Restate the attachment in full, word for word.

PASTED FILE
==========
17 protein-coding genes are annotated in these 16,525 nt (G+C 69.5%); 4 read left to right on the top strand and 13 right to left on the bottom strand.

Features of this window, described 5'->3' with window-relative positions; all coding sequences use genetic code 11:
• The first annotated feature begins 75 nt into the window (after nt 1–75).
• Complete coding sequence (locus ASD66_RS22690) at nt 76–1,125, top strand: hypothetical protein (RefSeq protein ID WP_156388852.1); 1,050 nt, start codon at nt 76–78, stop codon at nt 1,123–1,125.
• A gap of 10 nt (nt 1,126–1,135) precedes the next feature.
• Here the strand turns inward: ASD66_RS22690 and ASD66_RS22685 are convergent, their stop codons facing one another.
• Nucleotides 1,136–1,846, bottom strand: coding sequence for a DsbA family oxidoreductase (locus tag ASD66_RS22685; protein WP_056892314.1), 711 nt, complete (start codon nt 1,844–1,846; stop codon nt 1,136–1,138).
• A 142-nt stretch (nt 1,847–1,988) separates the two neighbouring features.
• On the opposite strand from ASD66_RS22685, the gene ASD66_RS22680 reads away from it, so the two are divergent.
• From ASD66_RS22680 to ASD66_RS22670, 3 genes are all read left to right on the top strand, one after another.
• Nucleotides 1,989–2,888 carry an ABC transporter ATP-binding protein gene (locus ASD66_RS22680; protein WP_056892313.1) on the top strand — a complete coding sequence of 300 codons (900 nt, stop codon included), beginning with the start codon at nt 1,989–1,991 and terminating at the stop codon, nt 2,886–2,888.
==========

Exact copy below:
17 protein-coding genes are annotated in these 16,525 nt (G+C 69.5%); 4 read left to right on the top strand and 13 right to left on the bottom strand.

Features of this window, described 5'->3' with window-relative positions; all coding sequences use genetic code 11:
• The first annotated feature begins 75 nt into the window (after nt 1–75).
• Complete coding sequence (locus ASD66_RS22690) at nt 76–1,125, top strand: hypothetical protein (RefSeq protein ID WP_156388852.1); 1,050 nt, start codon at nt 76–78, stop codon at nt 1,123–1,125.
• A gap of 10 nt (nt 1,126–1,135) precedes the next feature.
• Here the strand turns inward: ASD66_RS22690 and ASD66_RS22685 are convergent, their stop codons facing one another.
• Nucleotides 1,136–1,846, bottom strand: coding sequence for a DsbA family oxidoreductase (locus tag ASD66_RS22685; protein WP_056892314.1), 711 nt, complete (start codon nt 1,844–1,846; stop codon nt 1,136–1,138).
• A 142-nt stretch (nt 1,847–1,988) separates the two neighbouring features.
• On the opposite strand from ASD66_RS22685, the gene ASD66_RS22680 reads away from it, so the two are divergent.
• From ASD66_RS22680 to ASD66_RS22670, 3 genes are all read left to right on the top strand, one after another.
• Nucleotides 1,989–2,888 carry an ABC transporter ATP-binding protein gene (locus ASD66_RS22680; protein WP_056892313.1) on the top strand — a complete coding sequence of 300 codons (900 nt, stop codon included), beginning with the start codon at nt 1,989–1,991 and terminating at the stop codon, nt 2,886–2,888.